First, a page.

Despite suffering from a flare up of gout in my left foot, I set out with Hera for the Marlborough Forest the morning of September 30, 2016. I wait all year for woodcock season and it is so fleeting I am loathe to pass up a morning in the field. It was cool, sunny and a light wind blew as we drove to the forest. A grouse was seen standing on the forest road as we approached Lester’s Square, the cover I chose to start the morning’s hunt. There was a time when I would have stopped and tried to flush a grouse seen standing on a forest road, but these days I give the bird a break. The bird scurried off the road and flew away and we drove on. It was the first flush of the morning and seemed a favourable omen. I held out hope Hera and I might have the cover to ourselves this morning. This hope was dashed when another hunting party, two mature gentlemen with an English Pointer and I think a German Shorthaired Pointer (the dog was hidden from view in its crate) drove up as I parked at Lester’s Square. They asked what kind of dog I had and I replied that Hera is a Brittany. They said they would drive on as I got there first, which was gracious of them. I assured them there is room enough for everyone and thanked them for their consideration.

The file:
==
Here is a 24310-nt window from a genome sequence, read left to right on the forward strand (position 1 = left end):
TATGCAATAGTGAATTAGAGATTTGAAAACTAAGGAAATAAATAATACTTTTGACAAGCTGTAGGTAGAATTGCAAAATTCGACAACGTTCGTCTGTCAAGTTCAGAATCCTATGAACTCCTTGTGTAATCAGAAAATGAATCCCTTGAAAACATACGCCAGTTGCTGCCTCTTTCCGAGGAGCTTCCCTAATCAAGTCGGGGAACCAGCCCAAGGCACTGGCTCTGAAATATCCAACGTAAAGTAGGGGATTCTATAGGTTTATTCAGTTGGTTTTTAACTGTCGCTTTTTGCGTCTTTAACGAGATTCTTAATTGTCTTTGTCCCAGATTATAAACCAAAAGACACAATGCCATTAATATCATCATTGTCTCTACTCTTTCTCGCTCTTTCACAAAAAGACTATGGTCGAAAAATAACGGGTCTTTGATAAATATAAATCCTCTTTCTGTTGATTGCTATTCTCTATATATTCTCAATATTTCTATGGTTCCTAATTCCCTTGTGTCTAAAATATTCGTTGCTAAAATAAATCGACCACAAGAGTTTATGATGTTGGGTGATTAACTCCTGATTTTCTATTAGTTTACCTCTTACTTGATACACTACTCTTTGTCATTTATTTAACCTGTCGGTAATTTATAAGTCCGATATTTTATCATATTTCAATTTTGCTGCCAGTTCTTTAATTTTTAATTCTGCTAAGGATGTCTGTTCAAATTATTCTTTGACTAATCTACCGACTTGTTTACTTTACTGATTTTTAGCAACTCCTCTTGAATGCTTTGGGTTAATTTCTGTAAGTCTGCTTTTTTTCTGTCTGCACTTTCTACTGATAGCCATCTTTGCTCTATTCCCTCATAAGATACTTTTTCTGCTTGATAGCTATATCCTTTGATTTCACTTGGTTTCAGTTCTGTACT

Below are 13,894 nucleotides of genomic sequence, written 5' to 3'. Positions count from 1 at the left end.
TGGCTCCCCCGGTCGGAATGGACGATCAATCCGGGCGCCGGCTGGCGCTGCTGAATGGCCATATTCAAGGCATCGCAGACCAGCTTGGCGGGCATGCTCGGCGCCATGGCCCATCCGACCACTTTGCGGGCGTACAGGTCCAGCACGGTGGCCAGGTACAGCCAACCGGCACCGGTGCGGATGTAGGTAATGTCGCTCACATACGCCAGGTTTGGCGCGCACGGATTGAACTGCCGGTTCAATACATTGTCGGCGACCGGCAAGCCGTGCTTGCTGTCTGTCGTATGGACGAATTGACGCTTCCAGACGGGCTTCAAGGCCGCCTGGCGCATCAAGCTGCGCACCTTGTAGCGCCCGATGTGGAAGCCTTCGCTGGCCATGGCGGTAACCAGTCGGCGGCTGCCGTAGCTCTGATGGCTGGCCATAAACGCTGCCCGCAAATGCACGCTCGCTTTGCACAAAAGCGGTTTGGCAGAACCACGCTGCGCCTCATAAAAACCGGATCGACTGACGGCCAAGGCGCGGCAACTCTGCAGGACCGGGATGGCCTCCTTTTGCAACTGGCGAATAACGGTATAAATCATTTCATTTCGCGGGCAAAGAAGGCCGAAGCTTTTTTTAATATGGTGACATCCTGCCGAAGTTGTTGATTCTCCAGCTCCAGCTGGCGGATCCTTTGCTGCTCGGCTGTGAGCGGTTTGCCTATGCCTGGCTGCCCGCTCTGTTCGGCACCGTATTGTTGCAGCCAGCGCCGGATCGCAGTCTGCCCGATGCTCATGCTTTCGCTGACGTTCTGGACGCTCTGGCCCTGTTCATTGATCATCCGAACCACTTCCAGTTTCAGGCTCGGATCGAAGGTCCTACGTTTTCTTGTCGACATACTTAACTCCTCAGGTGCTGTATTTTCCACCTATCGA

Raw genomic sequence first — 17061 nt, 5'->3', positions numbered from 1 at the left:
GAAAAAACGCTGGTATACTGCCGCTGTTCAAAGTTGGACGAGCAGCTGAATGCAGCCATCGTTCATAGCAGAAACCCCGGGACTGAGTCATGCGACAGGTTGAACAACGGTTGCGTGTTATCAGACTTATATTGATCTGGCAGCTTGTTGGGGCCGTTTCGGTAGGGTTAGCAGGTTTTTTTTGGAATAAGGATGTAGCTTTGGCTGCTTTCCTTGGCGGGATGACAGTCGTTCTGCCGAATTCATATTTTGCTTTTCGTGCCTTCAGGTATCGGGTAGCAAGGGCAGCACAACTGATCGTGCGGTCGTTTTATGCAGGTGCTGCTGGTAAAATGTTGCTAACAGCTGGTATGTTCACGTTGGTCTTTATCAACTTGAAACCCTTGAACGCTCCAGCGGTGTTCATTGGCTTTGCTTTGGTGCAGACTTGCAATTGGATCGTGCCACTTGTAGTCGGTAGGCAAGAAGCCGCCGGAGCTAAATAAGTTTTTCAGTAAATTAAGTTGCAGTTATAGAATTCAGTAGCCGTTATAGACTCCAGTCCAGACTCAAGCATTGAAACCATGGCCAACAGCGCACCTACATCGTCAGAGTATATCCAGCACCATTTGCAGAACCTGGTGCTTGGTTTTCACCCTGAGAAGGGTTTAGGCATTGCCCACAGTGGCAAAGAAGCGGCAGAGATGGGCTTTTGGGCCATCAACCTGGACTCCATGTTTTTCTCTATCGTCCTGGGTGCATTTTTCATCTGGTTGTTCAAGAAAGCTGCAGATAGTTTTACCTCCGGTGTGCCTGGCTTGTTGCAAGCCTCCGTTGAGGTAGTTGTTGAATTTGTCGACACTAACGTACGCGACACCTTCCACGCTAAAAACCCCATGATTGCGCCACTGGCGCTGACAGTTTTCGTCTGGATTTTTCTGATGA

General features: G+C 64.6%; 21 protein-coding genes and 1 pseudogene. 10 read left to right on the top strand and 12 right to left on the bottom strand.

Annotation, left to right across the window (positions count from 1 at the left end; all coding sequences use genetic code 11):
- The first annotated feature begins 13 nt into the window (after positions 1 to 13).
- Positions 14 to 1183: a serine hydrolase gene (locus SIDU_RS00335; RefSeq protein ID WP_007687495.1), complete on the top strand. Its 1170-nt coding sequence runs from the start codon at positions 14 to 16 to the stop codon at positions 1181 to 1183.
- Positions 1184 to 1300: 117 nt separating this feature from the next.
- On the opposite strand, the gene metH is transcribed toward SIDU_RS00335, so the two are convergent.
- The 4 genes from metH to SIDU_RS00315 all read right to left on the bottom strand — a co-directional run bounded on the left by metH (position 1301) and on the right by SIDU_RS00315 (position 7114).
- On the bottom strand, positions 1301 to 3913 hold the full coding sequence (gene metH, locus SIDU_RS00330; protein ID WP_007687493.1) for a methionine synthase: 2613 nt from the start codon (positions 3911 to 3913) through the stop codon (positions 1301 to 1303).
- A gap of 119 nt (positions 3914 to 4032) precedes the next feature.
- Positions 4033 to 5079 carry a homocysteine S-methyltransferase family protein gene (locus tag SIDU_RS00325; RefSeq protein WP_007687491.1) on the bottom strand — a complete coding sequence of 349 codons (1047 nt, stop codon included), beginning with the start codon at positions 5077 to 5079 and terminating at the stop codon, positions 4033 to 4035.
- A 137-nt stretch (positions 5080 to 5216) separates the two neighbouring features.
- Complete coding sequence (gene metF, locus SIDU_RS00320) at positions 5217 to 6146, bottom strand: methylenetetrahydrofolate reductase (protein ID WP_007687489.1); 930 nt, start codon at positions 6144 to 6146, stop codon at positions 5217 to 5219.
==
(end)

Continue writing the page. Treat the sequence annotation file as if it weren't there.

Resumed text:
It was just after 8:00 am when Hera and I set out. We worked a familiar path through Lester’s Square and while Hera quartered through a stand of alder and cedar a brown bunny hopped past on the trail ahead of me. The bunny came and went so quickly I had no time to react. I walked up to where I last saw it, but it was long gone. Hera and I continued, working our way deeper into the cover than I usually go in hopes of turning up some woodcock. I was careful to take a compass bearing so I knew which way the forest road was before we moved deeper into the cover. Even when civilization is half a block away, it is so easy to get turned around in the forest and thoroughly lost. Before long, Hera locked up on point. I walked up the point and when no bird flushed, Hera moved forward, following the scent. I thought it might be a running grouse, but she locked up on point once more and this time I flushed a woodcock, missing spectacularly with both barrels. Yes, I got the hang of the safety on my new Franchi Instinct SL shotgun. Good thing too that I thought to take a bearing as I could not retrace my steps as I hoped. I found my way back to the forest road well behind where I parked the car, following the bearing I took with the compass beforehand.